board games

by rantywoman

Whenever I read or hear about a woman who is semi-famous turning to online dating, I feel like throwing my hands up in surrender. If, with their heightened visibility and connections, those women can’t find someone, who can?

http://www.salon.com/2013/03/31/my_year_on_match_com/

I had experienced varying degrees of loneliness since my guy and I split up. After our breakup, I had just assumed there would be a bunch of kind, brilliant, liberal, funny guys my age to choose from. There always had been before. Surely my friends would set me up with their single friends, and besides, I am out in the public a lot doing events at bookstores and political gatherings, the ideal breeding ground for my type of guy. But I hadn’t met anyone.

People don’t know single guys my age who are looking for single women my age. A 60-year-old man does not fantasize about a 60-year-old woman. A 70-year-old man might. And an 80-year-old — ooh-la-la.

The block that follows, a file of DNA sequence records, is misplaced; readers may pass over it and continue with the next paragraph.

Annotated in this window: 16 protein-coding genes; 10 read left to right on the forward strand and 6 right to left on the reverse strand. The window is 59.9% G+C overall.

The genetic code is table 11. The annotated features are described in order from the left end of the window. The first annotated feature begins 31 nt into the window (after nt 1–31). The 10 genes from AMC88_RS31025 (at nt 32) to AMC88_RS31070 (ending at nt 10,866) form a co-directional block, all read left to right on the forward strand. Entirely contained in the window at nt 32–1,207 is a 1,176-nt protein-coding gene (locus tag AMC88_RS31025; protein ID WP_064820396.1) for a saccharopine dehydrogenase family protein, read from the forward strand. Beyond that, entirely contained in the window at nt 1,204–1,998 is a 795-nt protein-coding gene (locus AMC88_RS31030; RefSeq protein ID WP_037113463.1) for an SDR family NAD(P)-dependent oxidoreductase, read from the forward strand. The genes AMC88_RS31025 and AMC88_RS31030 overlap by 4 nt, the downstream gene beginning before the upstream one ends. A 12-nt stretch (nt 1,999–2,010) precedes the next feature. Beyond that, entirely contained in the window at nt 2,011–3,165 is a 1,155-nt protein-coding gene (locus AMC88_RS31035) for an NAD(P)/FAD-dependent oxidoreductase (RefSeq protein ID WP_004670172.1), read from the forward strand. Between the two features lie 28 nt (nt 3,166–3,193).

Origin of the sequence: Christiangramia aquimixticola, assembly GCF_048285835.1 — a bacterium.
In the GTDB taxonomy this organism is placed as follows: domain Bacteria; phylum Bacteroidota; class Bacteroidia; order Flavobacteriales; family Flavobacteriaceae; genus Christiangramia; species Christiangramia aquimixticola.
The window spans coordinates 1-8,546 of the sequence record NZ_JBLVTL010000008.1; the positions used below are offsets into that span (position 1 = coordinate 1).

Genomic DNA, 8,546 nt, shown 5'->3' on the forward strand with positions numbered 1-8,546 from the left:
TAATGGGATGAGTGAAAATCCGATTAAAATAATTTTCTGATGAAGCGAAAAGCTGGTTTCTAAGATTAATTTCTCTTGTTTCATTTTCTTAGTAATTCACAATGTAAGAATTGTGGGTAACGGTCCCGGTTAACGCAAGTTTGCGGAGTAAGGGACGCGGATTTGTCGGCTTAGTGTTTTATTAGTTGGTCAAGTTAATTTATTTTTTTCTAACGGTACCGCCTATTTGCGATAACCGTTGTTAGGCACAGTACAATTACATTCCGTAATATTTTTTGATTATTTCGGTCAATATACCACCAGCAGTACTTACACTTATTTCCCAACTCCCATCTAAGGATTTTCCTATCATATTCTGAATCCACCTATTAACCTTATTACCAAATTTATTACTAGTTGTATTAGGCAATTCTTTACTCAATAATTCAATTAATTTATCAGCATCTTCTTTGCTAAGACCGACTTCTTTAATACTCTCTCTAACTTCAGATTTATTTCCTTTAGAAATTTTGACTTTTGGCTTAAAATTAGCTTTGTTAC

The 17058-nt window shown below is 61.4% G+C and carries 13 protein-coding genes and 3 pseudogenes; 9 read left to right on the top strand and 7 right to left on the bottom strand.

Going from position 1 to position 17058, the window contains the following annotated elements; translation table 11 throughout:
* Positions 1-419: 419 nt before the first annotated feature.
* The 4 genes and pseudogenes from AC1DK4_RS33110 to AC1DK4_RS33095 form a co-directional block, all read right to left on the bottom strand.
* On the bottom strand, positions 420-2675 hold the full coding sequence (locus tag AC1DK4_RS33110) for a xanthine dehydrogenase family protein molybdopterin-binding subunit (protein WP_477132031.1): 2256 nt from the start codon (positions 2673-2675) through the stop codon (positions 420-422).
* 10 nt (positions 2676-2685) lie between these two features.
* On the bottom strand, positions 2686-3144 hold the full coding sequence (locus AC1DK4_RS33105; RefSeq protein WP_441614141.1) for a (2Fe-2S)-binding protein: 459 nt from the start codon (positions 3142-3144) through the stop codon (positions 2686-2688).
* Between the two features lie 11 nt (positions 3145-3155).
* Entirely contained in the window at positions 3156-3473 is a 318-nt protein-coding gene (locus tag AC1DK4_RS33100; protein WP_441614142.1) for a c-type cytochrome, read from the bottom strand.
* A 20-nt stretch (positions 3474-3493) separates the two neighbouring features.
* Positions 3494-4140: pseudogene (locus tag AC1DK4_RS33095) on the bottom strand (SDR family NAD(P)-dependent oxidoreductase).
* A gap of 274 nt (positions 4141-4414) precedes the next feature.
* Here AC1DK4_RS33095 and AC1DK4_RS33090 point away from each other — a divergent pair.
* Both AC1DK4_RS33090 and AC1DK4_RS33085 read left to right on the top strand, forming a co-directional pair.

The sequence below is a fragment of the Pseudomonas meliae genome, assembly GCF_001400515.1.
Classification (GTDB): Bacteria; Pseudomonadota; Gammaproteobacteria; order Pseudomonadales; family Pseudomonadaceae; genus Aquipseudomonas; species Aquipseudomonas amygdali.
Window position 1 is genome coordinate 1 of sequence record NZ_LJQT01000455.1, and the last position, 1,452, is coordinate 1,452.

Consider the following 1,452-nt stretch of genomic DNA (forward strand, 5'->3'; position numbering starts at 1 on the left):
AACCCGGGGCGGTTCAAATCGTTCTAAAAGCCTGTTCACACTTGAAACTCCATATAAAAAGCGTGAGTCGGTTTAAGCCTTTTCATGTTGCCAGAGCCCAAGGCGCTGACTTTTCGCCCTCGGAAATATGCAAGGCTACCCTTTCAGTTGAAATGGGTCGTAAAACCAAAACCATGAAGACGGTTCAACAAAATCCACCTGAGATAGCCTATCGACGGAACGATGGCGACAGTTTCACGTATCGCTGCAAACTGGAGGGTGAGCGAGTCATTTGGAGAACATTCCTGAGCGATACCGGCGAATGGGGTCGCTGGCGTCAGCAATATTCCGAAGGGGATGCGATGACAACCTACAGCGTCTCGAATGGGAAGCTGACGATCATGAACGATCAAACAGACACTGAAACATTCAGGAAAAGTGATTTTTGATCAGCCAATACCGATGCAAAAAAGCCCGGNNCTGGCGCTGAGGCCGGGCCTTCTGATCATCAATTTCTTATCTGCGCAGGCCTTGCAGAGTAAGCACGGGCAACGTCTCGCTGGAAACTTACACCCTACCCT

Almost everyone wonderful that my friends know is in a relationship, or gay, or cuckoo.

I went onto Match.com with a clear knowledge that relationships are not the answer to lifelong problems. They’re hard, after the first trimester. People are damaged and needy and narcissistic. I sure am. Also, most men a single woman meets have been separated or divorced for about 20 minutes.

[…]

This pattern repeated — a flurry of dates, followed by radio silence on the man’s part — and made me mourn the old days, when you met someone with whom you shared interests, chemistry, a sense of humor, and you started going out. After a while — OK, who am I kidding, sometimes later that day — you went to bed with him, and then woke up together, maybe shyly, and had a morning date. Then you made plans to get together that night, or the next, or over the weekend.

But that is the old paradigm. Now, if you have a connection with a Match.com man, he might have nice connections with two or three other Match.com women, too, and so each date and new dating level — coffee, a walk, lunch, and then dinner — is like being on a board game, different colored game pieces being moved along the home path in Parcheesi.

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